There was a DeVry C90 portable projector, presumably for screening, in the offices on the second floor of the Majestic.
The Majestic had the narrowest of the four buildings, at 50 ft. Its screen was also the smallest, at 14 ft. by 17 ft. The Rialto building was 65 ft. wide, and its screen was 14 ft. by 19 ft. The Orpheum building was the widest, at 80 ft., and its screen was 24 ½-ft. by 29 ½ ft. The Ritz, with a 72 ft. building width, was not the widest, but nevertheless had the largest screen, at 24-ft. by 33-ft. Both the Ritz and Orpheum had enlarged their screens, and the inventory listed their smaller screens which were still on the stages.
The Majestic had a 90-ton belt-driven Wittenmeier horizontal air conditioning compressor, with a 9-ft. flywheel, driven by a 100-hp., 220-volt, 600-rpm GE wound-rotor motor.
It had a 3-manual, 16-rank Robert Morton pipe organ, with its console on a hydraulic lift. A spare pipe organ blower was stored in Talbot Theatres' warehouse. The spare blower was a 15-hp. 1100 rpm Spencer Orgoblo.
The Majestic’s huge signature sign was most notable in Oklahoma theatre signage, and was described in the inventory as an electric skeleton sign. It was 49 ft. 6 in. wide by 28 ft. high. It had 935 bulbs, served by a 17-contact flasher and a 3-contact flasher.
When its pipe organ was removed, the resonators on the 16-ft. octave of the tuba rank were taken to the Tulsa dump. They were unmitred wood, and in perfect condition. Kenneth Knepper, a Tulsa machinist who had a love for pipe organs, rescued the resonators from the dump before they were damaged, and stored them in the attic of his shop. He didn’t use them, and sold them to me. In another transaction, I got the bass drum from the Majestic’s organ.
Near the end, the Majestic went from B-grade action bookings to XXX. It was converted into a 3-screen theatre. There was a fire, and it was built back as a 2-screen. In the late 60s, I was in it in its 2-screen configuration. I remember it as a neat building with good air conditioning, comfortable seats, a bright picture, good sound, and, a hot movie!
In the previous post, let’s change “was” to “saw”, and “2002” to “2001”. The proofreader apologizes…
It was a nice theatre. I was 2002: A SPACE ODYSSEY there, LENNY, and other good pictures. Here are a couple of tidbits about it – – it reportedly had a 99-ft. screen. The surround speakers on the back wall were Altec A-7s.
The Tulsa Dreamland’s owner also owned the Dreamland in Okmulgee, OK, and the Dreamland in Muskogee, OK.
It isn’t likely that Leon B. Senter designed the Grand Theatre. When the Grand opened in 1906, Mr. Senter would have been 17 years old, and very likely was just graduating from Manual High School in Kansas City, MO. He then enrolled in Architectural Engineering at International Correspondence School in Scranton, PA. While getting his schooling, he worked as an office boy for Moore Brothers in Kansas City. In 1910, he began working for Corrigan, Lea and Halpin Construction Co. of Kansas City, and served as a steel superintendant on construction projects.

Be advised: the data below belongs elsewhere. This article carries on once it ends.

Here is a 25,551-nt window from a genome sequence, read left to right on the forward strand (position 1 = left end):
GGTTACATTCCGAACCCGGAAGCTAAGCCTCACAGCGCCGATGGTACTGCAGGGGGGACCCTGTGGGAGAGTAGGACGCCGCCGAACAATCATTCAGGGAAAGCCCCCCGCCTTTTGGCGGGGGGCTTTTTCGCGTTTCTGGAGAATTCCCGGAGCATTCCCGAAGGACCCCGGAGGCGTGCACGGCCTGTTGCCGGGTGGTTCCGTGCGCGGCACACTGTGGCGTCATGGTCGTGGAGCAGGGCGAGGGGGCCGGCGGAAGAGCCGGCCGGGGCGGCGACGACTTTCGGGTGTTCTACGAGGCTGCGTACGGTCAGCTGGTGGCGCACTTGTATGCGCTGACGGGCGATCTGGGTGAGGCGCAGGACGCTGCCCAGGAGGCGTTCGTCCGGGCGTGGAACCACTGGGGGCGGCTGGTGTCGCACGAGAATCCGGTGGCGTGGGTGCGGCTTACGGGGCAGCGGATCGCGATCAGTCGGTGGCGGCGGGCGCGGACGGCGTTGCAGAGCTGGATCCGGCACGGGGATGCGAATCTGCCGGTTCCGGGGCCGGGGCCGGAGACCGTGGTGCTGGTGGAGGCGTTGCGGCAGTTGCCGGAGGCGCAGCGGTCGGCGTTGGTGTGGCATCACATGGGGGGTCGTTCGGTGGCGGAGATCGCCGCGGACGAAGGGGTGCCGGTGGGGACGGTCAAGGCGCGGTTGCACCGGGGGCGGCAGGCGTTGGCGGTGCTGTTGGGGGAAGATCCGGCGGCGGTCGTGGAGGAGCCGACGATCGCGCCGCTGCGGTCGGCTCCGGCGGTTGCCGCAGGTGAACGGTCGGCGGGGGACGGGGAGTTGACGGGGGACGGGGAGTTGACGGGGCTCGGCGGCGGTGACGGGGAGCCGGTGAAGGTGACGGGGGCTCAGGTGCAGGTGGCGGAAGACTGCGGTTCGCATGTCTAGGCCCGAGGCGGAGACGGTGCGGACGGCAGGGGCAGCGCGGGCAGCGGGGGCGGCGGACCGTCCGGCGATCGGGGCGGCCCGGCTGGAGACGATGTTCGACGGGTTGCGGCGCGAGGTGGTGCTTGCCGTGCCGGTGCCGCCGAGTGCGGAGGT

From 1912 to 1915 he was employed as a draftsman and specification writer for Smith, Rea, and Lovitt, Architects, of Kansas City. In 1915, he moved to Okmulgee, OK., which was enjoying an oil boom at the time, and became the branch manager of Smith, Rea, and Lovitts' office there. He designed many significant buildings and homes in Okmulgee, all of which are standing. in 1918, he became a partner of the firm, and the name became Smith, Rea, Lovitt, and Senter, Architects. In 1925, he received Oklahoma Architectural License #1.
He evolved into a gifted art deco designer.
In 1928, oilman Waite Phillips enticed Senter to move to Tulsa, where he lived until his death in 1965. In Tulsa, he designed the Coliseum, the Philcade Building, and many more distinquished buildings. But not the Grand Theatre. Senter also designed buildings in Guthrie, OK., Stillwater, OK., and Ponca City, OK.
The only theatre he designed is the Orpheum in Okmulgee. Its styling is an elegant derivation of Spanish Baroque Revival.
The Orpheum opened Aug. 23, 1920. The opening picture, called a photoplay at that time, was “Eyes of Youth”, with Clara Kimball Young. Also featured on the opening program was a pipe organ concert, and a 12-unit stage show produced by the Vanderbilt University Glee Club of Nashville, TN.